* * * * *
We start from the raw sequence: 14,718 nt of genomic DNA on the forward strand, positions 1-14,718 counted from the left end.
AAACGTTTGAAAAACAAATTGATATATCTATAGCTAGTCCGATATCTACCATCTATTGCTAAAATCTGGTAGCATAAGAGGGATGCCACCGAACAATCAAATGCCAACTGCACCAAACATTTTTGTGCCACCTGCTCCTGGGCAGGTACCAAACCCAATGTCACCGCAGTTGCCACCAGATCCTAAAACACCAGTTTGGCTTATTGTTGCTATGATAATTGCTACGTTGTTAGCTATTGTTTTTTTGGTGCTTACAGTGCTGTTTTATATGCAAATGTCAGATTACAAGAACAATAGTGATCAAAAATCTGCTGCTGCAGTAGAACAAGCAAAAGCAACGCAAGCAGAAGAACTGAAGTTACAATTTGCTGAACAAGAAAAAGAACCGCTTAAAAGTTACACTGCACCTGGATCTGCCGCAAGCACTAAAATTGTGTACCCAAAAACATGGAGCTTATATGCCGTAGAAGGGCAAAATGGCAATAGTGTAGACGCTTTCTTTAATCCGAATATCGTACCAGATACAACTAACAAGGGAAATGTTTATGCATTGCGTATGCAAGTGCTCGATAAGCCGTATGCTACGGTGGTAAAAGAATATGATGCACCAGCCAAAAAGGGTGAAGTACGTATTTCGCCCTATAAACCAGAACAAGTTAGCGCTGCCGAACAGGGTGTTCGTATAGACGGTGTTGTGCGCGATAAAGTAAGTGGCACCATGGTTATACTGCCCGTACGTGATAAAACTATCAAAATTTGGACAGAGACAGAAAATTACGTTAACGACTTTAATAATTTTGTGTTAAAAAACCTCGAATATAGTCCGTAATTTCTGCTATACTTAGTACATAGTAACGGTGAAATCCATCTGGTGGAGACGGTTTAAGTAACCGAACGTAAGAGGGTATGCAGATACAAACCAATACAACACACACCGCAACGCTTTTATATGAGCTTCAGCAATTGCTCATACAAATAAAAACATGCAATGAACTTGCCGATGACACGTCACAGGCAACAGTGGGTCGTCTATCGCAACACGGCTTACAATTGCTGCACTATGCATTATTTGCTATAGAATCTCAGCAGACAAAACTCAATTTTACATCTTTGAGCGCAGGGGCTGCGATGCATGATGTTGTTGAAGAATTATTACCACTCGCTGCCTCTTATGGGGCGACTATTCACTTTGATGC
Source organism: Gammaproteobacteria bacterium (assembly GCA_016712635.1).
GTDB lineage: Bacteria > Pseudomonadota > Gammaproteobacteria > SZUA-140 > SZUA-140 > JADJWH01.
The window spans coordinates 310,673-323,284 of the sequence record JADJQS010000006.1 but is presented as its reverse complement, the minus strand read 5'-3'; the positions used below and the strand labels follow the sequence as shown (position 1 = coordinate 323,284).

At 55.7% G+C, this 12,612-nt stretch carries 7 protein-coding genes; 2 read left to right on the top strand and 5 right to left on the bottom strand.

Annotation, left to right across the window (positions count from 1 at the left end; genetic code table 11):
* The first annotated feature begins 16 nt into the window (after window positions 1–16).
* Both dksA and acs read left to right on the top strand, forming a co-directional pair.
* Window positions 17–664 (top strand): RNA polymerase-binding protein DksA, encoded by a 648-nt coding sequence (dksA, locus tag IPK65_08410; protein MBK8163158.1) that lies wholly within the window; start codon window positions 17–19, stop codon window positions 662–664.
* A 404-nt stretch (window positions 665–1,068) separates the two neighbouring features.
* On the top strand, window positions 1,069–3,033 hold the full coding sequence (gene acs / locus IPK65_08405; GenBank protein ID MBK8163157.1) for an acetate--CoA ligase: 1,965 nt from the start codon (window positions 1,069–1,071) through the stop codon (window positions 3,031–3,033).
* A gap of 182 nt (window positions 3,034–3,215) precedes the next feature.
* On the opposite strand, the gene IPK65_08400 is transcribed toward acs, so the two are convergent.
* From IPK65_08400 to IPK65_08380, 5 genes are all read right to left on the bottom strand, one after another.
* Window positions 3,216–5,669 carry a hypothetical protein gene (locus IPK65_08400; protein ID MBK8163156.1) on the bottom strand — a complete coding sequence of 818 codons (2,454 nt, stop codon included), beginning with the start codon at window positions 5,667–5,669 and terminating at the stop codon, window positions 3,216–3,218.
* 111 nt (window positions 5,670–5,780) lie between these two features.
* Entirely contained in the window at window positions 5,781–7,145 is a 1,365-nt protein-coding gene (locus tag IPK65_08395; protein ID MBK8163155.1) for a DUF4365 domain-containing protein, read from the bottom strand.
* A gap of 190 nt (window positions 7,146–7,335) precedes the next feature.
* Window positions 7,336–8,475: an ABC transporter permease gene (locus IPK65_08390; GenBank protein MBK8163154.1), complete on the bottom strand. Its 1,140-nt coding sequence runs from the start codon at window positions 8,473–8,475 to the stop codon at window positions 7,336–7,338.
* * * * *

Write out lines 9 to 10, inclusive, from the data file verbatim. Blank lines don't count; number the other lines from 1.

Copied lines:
* Both dksA and acs read left to right on the top strand, forming a co-directional pair.
* Window positions 17–664 (top strand): RNA polymerase-binding protein DksA, encoded by a 648-nt coding sequence (dksA, locus tag IPK65_08410; protein MBK8163158.1) that lies wholly within the window; start codon window positions 17–19, stop codon window positions 662–664.